“The Poison Thorn” revolves around the narratives of three rape survivors of the Bangladesh Liberation war of 1971. Their voices have been resurrected from the agony of silence. This film witnesses the expression of the collective trauma of war and its effects on women. As the pain and `stigma’ of rape kept haunting them long after liberation, they felt that even though the war had ended, another one had begun in their personal lives. Women who fought and survived rape are still struggling to gain a respectable existence in society. They are Birangonas–War heroines– yet they have to fight everyday for social approval. Ranjita Mandal blames patriarchy; Halima Khatun accuses the state, Rama Choudhury negates the idea of violence. They speak to break a silence after 43 long years and through their voices a new part of Bangladesh’s history and identity comes into light.
“The Poison Thorn” is a historical document. It counters monolithic nationalist history that people are often forced to accept.
Farzana Boby, a 33 year old Bangadeshi filmmaker learnt the trade through on-the-job-training since no institutional programme of studies existed when she began. In 2005, she was the first woman to choose a career as a camera person in a private television channel, which she combined with working as a video journalist. She left her job in 2008 and has worked as a freelance videographer since. She researched and directed “Bish Kanta” (The Poison Thorn, 2015), worked as cinematographer and editor in “Gostholila” (2014), worked on a documentary on the legendary mystic Fakir Lalon Shah, created video installations- “Archiving Savar Memory”, “Journey to the Great”, “No Block window”. She was Assistant Director for the full length feature film “Meherjaan” (2011); has co-directed two documentaries, “Shajshilpi “(2004), and “Phulbarir Shat Deen” (2008). She was cameraperson for “A Tower of Promise” (2008), and cinematographer for “Our Own Space” (2007). A scriptwriter of two documentaries, Boby is also a poet who writes prose occasionally. She was active in left politics while a student at Dhaka University. She is a founder member of Chobir Lorai, a non-profit organisation of activist filmmakers. She lives between Khulna and Dhaka, with her daughter.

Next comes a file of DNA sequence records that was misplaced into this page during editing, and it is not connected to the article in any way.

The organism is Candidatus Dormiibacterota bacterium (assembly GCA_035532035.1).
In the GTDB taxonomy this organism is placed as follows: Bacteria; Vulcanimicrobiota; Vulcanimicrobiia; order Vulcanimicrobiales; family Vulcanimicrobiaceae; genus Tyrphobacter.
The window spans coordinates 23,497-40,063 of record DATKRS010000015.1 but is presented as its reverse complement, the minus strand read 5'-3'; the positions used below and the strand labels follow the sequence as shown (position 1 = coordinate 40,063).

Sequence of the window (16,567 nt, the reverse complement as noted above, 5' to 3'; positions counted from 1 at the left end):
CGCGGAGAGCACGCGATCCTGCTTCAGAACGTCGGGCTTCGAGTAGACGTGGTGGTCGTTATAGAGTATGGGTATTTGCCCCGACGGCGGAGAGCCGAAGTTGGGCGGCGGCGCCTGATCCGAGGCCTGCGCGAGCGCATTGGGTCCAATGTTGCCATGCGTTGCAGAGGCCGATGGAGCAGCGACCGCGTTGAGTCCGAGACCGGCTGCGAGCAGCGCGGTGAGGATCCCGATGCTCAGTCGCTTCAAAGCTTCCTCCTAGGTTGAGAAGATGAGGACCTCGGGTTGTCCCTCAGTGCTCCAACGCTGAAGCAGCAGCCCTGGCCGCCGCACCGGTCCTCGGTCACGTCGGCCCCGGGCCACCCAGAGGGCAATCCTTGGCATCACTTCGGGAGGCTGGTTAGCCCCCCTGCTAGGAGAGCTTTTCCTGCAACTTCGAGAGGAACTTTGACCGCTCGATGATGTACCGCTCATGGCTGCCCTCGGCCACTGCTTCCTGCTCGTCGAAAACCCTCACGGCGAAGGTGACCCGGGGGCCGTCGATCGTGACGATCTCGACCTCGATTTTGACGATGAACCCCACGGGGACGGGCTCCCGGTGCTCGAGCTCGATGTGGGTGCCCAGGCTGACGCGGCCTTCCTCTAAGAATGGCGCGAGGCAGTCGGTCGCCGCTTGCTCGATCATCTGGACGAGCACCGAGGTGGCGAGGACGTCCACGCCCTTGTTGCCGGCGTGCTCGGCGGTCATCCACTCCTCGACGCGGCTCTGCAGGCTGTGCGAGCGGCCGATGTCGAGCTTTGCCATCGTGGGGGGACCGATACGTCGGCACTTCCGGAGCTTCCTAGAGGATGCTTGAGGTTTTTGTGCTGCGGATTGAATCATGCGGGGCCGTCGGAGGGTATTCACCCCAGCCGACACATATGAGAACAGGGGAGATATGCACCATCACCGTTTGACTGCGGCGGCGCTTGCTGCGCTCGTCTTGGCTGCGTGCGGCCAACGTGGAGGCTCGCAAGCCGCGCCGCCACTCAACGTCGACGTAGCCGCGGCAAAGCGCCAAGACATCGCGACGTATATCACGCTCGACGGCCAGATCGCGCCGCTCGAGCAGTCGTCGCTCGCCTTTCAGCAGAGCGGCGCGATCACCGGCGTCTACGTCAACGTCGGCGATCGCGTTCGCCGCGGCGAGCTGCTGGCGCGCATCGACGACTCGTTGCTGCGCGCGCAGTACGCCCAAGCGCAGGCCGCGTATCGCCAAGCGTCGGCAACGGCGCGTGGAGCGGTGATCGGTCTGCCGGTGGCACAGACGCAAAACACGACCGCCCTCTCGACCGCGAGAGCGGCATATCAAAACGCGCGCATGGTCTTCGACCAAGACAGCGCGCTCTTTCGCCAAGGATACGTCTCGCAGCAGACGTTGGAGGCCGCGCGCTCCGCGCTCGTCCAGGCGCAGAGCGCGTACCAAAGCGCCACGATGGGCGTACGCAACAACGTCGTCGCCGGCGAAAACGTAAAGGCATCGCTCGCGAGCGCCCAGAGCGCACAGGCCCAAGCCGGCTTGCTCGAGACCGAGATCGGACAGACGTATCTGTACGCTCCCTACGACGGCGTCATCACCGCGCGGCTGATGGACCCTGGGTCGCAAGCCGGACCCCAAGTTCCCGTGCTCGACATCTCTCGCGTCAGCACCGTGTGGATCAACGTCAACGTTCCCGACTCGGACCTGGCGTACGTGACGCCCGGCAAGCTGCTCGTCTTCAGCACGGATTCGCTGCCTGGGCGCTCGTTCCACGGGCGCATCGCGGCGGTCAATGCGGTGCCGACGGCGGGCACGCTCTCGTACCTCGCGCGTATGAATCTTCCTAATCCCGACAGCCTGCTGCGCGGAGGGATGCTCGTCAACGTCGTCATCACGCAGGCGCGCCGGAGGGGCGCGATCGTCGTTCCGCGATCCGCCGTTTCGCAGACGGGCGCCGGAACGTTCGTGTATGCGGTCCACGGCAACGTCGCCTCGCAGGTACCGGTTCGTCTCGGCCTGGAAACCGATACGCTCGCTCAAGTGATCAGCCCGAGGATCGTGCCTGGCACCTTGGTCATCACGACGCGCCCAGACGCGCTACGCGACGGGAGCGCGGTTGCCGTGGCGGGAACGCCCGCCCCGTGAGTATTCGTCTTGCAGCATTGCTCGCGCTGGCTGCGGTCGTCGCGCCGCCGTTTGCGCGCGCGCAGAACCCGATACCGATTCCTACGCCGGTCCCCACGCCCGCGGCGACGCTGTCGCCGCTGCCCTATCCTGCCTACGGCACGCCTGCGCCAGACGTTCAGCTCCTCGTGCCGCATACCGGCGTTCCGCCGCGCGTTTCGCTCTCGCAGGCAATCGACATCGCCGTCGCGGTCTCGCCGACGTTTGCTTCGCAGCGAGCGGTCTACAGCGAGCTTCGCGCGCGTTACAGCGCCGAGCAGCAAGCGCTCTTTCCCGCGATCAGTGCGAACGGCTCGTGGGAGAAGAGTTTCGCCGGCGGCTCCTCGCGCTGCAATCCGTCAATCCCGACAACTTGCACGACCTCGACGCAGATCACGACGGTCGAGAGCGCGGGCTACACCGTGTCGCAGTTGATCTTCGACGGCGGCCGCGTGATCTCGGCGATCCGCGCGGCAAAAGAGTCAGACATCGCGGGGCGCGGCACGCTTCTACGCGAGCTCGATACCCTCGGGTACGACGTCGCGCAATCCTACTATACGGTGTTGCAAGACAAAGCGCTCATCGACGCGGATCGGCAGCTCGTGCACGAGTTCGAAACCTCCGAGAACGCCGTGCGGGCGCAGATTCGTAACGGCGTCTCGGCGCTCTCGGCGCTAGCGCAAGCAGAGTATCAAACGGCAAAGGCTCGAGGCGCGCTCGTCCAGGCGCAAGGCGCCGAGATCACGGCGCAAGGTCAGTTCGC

Ashraful Alom, Farzana Boby
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